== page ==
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Altitude to Oxygen Chart

This chart extrapolates effective oxygen percentages to real altitude.

At real altitude, the barometric pressure of the atmosphere is significantly less than that of sea-level environments. The result is that oxygen molecules in the air are further apart, reducing the oxygen content of each breath incrementally as one goes up in altitude. The reduction of oxygen availability in the air thus reduces the oxygen saturation in the blood and brains of unacclimatized people introduced to the environment. This is why people traveling from sea-level often feel pretty lousy for at least the first week when they arrive at high elevation destinations. At its extreme, this desaturation of oxygen is what leads people to experience Acute Mountain Sickness (AMS), which is an incredibly dangerous condition. To avoid these negative implications of rapid introduction to altitude, we recommend people employ a “pre-acclimatization” strategy at home to prepare their bodies ahead of the altitude exposure.

The change in barometric pressure at real altitude is what scientists call “hypobaric hypoxia.” At Hypoxico, instead of changing the barometric pressure of an environment, we decrease the oxygen percentage of the air available to users to simulate high altitude desaturation. That is called “normobaric hypoxia,” and it’s been shown to be very effective in mimicking high altitude and eliciting the performance, acclimatization, and general health adaptations inherent to high altitude exposure. By controlling the percentage of oxygen in each breath, users can desaturate in a very controlled and strategic way so they can meet their goals. Again, this desaturation of oxygen from the blood and brain is what kicks on the adaptive response in the body, and by incrementally introducing the stimulus, users at sea-level can arrive at real altitude with little to no ill-effects. Our chart will help you find the oxygen levels by elevation for many common altitudes.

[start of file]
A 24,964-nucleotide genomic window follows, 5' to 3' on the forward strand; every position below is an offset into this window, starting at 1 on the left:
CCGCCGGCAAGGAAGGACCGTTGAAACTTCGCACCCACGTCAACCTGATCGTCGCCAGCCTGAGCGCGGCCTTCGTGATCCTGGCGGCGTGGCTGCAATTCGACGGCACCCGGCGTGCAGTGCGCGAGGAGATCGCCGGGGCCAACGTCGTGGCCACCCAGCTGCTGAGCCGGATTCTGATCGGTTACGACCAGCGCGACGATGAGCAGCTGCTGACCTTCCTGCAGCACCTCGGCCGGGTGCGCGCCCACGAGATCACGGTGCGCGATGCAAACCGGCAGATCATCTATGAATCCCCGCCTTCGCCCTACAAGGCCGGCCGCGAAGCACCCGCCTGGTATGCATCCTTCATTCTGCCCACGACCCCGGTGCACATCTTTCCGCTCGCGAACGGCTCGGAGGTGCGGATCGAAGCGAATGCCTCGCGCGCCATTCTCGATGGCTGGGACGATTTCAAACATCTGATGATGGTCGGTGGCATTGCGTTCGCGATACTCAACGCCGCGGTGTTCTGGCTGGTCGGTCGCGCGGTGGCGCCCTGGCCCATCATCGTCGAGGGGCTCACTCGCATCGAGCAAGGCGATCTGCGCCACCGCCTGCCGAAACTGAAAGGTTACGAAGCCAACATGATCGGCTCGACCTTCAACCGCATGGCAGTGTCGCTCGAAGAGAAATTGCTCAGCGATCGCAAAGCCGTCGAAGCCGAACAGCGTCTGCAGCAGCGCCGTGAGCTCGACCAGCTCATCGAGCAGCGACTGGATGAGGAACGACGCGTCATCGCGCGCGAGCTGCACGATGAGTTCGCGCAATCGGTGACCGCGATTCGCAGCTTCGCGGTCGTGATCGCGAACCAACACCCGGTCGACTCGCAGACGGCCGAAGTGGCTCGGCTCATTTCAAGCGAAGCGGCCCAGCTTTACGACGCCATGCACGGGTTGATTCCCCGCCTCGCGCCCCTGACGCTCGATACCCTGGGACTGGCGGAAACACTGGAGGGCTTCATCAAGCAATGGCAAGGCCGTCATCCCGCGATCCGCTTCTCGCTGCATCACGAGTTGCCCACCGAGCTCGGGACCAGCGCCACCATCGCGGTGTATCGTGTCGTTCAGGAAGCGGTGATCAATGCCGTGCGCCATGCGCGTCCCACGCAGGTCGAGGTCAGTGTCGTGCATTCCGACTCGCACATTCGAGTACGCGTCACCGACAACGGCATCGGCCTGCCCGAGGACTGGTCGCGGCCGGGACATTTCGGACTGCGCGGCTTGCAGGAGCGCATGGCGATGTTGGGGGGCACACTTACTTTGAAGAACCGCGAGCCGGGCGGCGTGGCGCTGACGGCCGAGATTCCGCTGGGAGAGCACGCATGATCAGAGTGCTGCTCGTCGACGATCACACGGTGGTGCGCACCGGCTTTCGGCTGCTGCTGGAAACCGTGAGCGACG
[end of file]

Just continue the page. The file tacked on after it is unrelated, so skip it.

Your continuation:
Below is an altitude oxygen chart that extrapolates oxygen percentages to real altitude, which you can use in conjunction with Hypoxico systems. This chart will help you find oxygen levels at altitudes you are interested in, starting with the oxygen content of the air at sea level. You can consult with a Hypoxico representative if you have questions about the true altitude you are simulating. You can also see real-world cities that correspond with the simulated altitude at various oxygen percentage thresholds.

Download and save your own copy of the Hypoxico altitude to oxygen chart:

Hypoxico Altitude To Oxygen Chart (.pdf)

You can also download the altitude to oxygen chart in an excel format where you can input your current elevation to get the corresponding percentages for your elevation:

Hypoxico Altitude To Oxygen Chart (.xls)

Altitude
(Feet)
Altitude
(Meters)
Effective
Oxygen %
Similar
Location
0 - Sea Level 0 - Sea Level 20.9% Hypoxico HQ, NY
1,000 305 20.1% Tbilisi, Georgia
2,000 610 19.4% Canberra, Australia
3,000 914 18.6% Chamonix, France
4,000 1219 17.9% Salt Lake City, UT
5,000 1524 17.3% Boulder, CO
6,000 1829 16.6% Stanley, ID
7,000 2134 16% Flagstaff, AZ
8,000 2438 15.4% Aspen, CO
9,000 2743 14.8% Bogota, Colombia
10,000 3048 14.3% Leadville, CO
11,000 3353 13.7% Cusco, Peru
12,000 3658 13.2% La Paz, Bolivia
13,000 3962 12.7% Yabuk Camp, Sikkim, India
14,000 4267 12.3% Pikes Peak, CO
15,000 4572 11.8% Mount Rainier
16,000 4877 11.4% Mount Blanc
17,000 5182 11% Everest Base Camp
18,000 5486 10.5% Mount Elbrus
19,000 5791 10.1% Mt. Kilimanjaro
20,000 6096 9.7% Mt. Denali
21,000 6401 9.4% Hypoxico Generator Max
22,000 6706 9% Ama Dablam
23,000 7010 8.7% Aconcagua
24,000 7315 8.4% K12
25,000 7620 8.1% Chomo Lonzo
26,000 7925 7.8% Annapurna
27,000 8230 7.5% Cho Oyu
28,000 8534 7.2% K2
29,000 8839 6.9% Mt. Everest
30,000 9144 6.3% Hypoxico Chamber Max